Healing the Wounds of Slavery: Towards Mutual Recovery is a joint Project of the UNESCO Slave Route Project and the Guerrand-Hermès Foundation for Peace (GHFP) Research Institute. The Project aims at healing the wounds and addressing the psycho-social, economic and political consequences of the trans-Atlantic slave trade and slave history. The focus is on creating pathways towards mutual recovery and cultural and institutional transformation. It is supported by a number of partners, and guided by an Advisory Board consisting of multi-disciplinary experts.
This Project is envisioned to take several steps:
The first phase was to gather together international experts from multi-disciplinary backgrounds for a Symposium to identify meaningful approaches for healing the psychological wounds of slave trade and slave history.
The second phase was to take on board the recommendations gathered from the symposium discussion, and to launch a Desk Review which mapped out the conceptions, approaches and practices of healing relevant to the trauma of trans-Atlantic slave trade and slavery.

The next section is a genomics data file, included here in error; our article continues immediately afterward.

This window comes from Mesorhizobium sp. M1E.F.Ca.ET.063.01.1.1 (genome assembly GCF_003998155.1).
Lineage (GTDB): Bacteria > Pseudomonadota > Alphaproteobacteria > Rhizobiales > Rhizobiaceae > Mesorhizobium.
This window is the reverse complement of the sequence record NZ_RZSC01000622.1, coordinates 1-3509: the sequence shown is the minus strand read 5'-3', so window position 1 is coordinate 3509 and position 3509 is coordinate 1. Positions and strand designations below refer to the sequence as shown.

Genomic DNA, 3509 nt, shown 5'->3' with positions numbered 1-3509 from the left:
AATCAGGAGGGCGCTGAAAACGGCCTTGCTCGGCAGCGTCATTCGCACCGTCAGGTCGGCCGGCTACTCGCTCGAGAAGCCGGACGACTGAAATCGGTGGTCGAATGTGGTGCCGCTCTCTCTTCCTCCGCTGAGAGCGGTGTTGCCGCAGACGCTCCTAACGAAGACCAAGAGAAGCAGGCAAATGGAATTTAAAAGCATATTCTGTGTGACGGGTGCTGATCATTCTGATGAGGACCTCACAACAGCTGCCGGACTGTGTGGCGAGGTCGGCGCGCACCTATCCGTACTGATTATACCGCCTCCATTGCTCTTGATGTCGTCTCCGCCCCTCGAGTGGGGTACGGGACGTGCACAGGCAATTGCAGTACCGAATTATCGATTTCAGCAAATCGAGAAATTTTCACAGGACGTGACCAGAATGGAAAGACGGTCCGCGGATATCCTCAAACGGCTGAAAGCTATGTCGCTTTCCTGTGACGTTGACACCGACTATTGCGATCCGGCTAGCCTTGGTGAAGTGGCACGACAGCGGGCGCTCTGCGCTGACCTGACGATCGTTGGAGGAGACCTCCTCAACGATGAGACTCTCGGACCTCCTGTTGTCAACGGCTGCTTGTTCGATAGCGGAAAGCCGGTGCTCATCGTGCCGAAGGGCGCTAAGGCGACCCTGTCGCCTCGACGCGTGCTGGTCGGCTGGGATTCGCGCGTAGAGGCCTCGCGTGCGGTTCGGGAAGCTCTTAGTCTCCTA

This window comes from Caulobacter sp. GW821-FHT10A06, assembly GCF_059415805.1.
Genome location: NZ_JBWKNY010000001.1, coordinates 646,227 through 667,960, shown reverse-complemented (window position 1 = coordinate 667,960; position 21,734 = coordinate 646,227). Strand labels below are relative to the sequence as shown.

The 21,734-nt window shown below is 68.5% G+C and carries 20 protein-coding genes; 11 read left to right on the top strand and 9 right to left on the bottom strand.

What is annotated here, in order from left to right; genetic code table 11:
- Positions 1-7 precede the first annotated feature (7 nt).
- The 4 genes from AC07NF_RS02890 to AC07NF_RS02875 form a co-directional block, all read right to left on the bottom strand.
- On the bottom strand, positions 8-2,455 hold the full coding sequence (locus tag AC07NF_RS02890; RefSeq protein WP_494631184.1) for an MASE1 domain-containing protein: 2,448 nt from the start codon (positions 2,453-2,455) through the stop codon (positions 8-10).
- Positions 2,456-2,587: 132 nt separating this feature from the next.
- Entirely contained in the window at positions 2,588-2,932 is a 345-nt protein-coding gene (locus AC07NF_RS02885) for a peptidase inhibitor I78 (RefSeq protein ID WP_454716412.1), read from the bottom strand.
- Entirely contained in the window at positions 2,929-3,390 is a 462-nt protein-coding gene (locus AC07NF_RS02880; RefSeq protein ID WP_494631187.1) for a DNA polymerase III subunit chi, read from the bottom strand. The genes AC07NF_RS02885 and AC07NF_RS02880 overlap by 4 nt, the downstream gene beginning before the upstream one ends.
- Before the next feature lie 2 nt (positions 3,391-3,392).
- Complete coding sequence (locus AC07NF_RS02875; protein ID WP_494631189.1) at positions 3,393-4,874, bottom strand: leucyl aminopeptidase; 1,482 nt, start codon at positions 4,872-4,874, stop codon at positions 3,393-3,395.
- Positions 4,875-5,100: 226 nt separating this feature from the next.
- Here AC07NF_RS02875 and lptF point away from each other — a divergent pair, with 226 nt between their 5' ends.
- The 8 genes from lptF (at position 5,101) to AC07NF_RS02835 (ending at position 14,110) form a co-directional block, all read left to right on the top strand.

The third phase involves designing, developing and (pre)piloting a collective healing programme in the communities directly affected by trans-Atlantic slave trade and slave history, such as North and South America, the Caribbean, Africa, and Europe. With experiencing wholeness, narrative, dialogue and restoring our shared humanness at its core, this programme is intended to create spaces for deep encounters between people from all communities affected by the slave history and slave trade, including people from both African and European descent.
The fourth phase entails creating an online Collective Healing Academy to offer young people certificate and diploma courses to develop their racial healing facilitation skills, enhance their leadership capabilities and entrepreneurial competencies, and nurture them as active change agents for community and institutional transformation. The Academy includes a virtual learning community space allowing young people to forge networks and connections with global peers, and empowering them to embark on collaborative processes to adapt racial healing program for integration in educational settings in UNESCO’s inclusive and sustainable cities.
The programme, activities and research will be facilitated by the UNESCO Slave Route Project’s Research Chair.